As students and researchers, we often fall into the trap of disproportionately offering critique over praise and expressing misgivings over thanks. Regardless of whether this is some unavoidable part of human nature or a result of admissions selecting for overly critical creative thinkers, we must all make an improved effort to recognize instances of selfless philanthropy, compassionate leadership, and keen foresight and offer high praise where it is due. It was with great excitement and optimism that we read The Tech’s article breaking news of the new daycare facility at 219 Vassar to open in less than a year’s time. Though David Koch’s and Charles and Jennifer Johnson’s building will never host a cure to cancer or solution to the energy crisis, it will deliver in two equally critical ways which the Institute desperately needs right now:
First, this project has the potential to bring unparalleled assistance, balance, and happiness to the MIT community. Just as individual students often forgo sleep and healthy lifestyles to pass classes and advance research so too can the Institute prioritize its noble goals at the expense of its own well-being. We are in awe of and incredibly grateful for the Koch’s and Johnson’s compassionate prioritization of “living well” in an age when many might be more interested in helping to keep the Institute “working well”. Roughly 1,000 graduate students, postdoctoral researchers, and research scientists (the total size of the faculty) serve simultaneously as researchers and parents. Many of these families live on a single income, the result of U.S. immigration and visa policy. Though we are often told how fortunate we are to be researchers at a place like MIT, imagine telling this to a family of four, living on $29,000 a year — an amount which is nearly identical to the annual cost of 5-day daycare. The point here is that this daycare facility provides a real, immediate-term solution to the child care shortage facing students, faculty, and staff. With the increasing number of young professionals to enter the city through Kendall Square, the rising cost of childcare, and the unfortunate zero-sum competitive game faculty, staff, and students were forced to play for childcare spots on campus, this project can and should aim to address the simultaneous issues of availability and affordability. This will free the minds and hands of our community so that they may tackle larger goals.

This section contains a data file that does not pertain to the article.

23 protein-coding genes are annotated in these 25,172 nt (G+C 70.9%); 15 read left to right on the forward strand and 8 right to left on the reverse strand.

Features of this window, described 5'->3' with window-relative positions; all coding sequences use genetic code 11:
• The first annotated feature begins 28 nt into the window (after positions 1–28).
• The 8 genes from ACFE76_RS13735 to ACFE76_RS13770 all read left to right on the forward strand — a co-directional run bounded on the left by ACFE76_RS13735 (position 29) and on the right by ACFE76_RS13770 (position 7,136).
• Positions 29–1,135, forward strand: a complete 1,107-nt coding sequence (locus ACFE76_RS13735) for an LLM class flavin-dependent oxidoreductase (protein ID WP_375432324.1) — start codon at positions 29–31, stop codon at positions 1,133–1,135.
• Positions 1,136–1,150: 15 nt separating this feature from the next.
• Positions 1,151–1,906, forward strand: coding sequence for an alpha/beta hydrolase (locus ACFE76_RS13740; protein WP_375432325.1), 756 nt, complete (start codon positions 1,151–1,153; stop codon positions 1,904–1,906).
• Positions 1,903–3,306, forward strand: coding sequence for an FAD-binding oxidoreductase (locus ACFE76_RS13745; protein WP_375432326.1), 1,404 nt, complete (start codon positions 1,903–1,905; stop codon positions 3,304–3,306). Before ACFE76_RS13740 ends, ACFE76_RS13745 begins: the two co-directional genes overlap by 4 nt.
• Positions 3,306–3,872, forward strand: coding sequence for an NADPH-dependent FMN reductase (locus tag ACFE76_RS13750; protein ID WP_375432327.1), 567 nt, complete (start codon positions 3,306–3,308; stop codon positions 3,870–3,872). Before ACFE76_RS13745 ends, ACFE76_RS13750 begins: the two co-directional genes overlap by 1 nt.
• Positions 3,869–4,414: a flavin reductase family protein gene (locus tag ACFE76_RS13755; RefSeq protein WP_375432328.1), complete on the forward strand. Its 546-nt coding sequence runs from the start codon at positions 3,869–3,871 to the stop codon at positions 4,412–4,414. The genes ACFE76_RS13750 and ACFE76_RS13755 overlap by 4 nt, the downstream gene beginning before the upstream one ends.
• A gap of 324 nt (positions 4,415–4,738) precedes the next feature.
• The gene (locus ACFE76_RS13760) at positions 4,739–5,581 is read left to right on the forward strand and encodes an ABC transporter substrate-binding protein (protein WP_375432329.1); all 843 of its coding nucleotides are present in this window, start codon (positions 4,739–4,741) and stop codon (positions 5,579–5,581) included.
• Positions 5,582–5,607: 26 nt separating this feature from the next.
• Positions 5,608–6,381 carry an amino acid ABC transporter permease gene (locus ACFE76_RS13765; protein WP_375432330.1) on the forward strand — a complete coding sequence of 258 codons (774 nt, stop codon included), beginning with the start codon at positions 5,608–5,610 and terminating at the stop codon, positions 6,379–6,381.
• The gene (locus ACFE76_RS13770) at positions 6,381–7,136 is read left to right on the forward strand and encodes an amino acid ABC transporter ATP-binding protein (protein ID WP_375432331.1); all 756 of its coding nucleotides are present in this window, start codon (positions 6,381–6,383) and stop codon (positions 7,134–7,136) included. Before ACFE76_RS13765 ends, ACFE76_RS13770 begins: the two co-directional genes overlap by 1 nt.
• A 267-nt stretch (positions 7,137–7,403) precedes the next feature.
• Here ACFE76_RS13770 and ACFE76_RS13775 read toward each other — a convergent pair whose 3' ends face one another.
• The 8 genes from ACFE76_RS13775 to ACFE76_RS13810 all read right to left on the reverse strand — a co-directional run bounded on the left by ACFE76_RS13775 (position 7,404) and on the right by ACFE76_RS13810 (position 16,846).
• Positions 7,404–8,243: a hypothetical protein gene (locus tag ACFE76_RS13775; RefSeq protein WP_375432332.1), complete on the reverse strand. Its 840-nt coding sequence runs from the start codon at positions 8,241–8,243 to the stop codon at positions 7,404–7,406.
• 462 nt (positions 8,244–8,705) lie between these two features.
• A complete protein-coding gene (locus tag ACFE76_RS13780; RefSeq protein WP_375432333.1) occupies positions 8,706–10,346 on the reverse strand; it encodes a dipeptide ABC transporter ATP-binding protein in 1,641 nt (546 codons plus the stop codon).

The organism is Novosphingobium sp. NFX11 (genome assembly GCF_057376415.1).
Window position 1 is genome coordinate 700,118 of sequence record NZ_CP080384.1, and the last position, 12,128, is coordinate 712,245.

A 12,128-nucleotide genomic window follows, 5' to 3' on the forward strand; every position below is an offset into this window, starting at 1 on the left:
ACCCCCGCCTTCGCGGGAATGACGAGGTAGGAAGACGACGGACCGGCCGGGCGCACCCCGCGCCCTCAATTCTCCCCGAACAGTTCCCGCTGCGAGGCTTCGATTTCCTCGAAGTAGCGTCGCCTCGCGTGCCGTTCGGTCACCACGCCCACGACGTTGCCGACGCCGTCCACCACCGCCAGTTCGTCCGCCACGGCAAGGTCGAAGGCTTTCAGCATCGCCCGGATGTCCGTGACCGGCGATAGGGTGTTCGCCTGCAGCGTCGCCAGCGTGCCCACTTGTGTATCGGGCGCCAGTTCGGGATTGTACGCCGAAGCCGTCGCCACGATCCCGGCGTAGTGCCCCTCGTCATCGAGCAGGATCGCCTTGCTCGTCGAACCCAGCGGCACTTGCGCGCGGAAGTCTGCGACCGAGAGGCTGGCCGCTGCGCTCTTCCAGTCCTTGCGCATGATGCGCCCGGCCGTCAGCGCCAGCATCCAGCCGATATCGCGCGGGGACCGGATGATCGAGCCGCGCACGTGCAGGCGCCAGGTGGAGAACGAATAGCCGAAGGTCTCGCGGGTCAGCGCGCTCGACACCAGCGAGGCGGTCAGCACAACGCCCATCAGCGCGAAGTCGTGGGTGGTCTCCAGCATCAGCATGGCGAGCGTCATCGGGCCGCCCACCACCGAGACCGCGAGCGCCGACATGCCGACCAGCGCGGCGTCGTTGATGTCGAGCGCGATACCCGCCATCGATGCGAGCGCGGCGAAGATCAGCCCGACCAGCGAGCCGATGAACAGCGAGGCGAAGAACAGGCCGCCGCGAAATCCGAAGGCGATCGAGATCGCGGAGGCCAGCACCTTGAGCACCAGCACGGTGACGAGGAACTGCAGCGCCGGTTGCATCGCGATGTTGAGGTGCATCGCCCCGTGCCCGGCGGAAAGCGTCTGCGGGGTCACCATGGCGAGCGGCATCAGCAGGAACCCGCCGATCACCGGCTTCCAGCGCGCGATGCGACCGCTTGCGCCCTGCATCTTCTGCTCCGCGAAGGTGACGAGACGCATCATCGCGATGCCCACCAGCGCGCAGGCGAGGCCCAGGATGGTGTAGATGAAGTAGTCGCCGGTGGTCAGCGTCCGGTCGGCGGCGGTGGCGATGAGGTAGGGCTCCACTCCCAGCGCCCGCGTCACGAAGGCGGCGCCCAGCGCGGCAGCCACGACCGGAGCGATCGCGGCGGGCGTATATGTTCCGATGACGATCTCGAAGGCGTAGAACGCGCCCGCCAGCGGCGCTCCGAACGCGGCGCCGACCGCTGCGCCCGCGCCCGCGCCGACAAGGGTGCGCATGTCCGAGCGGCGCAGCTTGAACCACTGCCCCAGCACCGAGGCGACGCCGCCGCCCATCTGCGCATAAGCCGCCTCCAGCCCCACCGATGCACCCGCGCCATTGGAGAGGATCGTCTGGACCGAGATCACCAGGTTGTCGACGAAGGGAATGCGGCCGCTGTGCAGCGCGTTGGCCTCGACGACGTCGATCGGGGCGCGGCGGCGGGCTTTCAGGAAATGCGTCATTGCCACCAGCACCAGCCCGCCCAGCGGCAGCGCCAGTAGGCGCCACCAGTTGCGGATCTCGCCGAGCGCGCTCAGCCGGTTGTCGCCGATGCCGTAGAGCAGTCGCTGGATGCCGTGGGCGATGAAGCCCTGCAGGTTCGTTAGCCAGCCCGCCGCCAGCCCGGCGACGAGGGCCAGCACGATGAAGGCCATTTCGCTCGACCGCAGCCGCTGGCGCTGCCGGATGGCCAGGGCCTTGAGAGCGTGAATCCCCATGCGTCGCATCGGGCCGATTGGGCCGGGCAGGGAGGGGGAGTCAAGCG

Second, we view this as an opportunity to begin turning the page on an old way of thinking about our MIT community. For too long have we siloed the MIT family into the buckets of undergraduate, graduate, postdoc, staff, and faculty. Though these labels and distinctions have practical usefulness when it comes to conducting research and creating knowledge, they should play no role in determining how we are treated and served as human beings. We view this great and sudden offering of childcare as an opportunity to model how we should view and strive to serve our community — not projected along the hierarchy of academia but instead the smooth distribution of our diverse backgrounds and financial needs. Though many have commented on the impact childcare has on MIT’s ability to attract and retain talent, we would challenge this view as it treats a common family necessity — one that is equally experienced across multiple communities at MIT — as an incentivization tool for the prospective few rather than a genuine community service for the existing whole. It is our hope that the opening of these additional childcare facilities on campus will allow a careful look at further extension of childcare services to other communities at MIT beyond early-faculty, including graduate students, postdocs, and staff.
We are particularly excited by these aforementioned opportunities and the Institute’s, donor’s, and work-life subcommittee’s commitment to the designation of new resources. Graduate student leaders and administrators have already begun conversations about child care, considering both the to-be-determined particulars of this new care center and a broader, more long-term vision for childcare on campus. Moving forward, our collaboration will be guided by the input and desires of our constituencies, which we would summarize as the following:
1. Childcare should be made available to all MIT Community members without regard to position and should be distributed in proportion to demand.
2. As long as the Provost’s office is able to retain a certain number of childcare spots for attracting faculty an equal number of slots should be set aside by the Chancellor’s office for students, faculty, and staff that lack the financial means to otherwise afford the service elsewhere. We must balance the recruitment of the best with the needs of the least fortunate.
3. Pricing schemes should be set more closely to equal-burden rather than flat rate. Those who make more should pay more than those who make less. This could also be implemented via a discount or scholarship system for lower income families.
Brian Spatocco - GSC President
Randi Cabezas - GSC Housing and Community Affairs Chair
Nathaniel Schafheimer - GSC Housing and Community Affairs Chair
Kay Everett - GWAMIT
Thomas Crouzier - VP Postdoc Association
Piro Siuti - President Postdoc Association
Eveline Geiser - Advocacy Chair Postdoc Association
Patrick Tierney - Research Scientist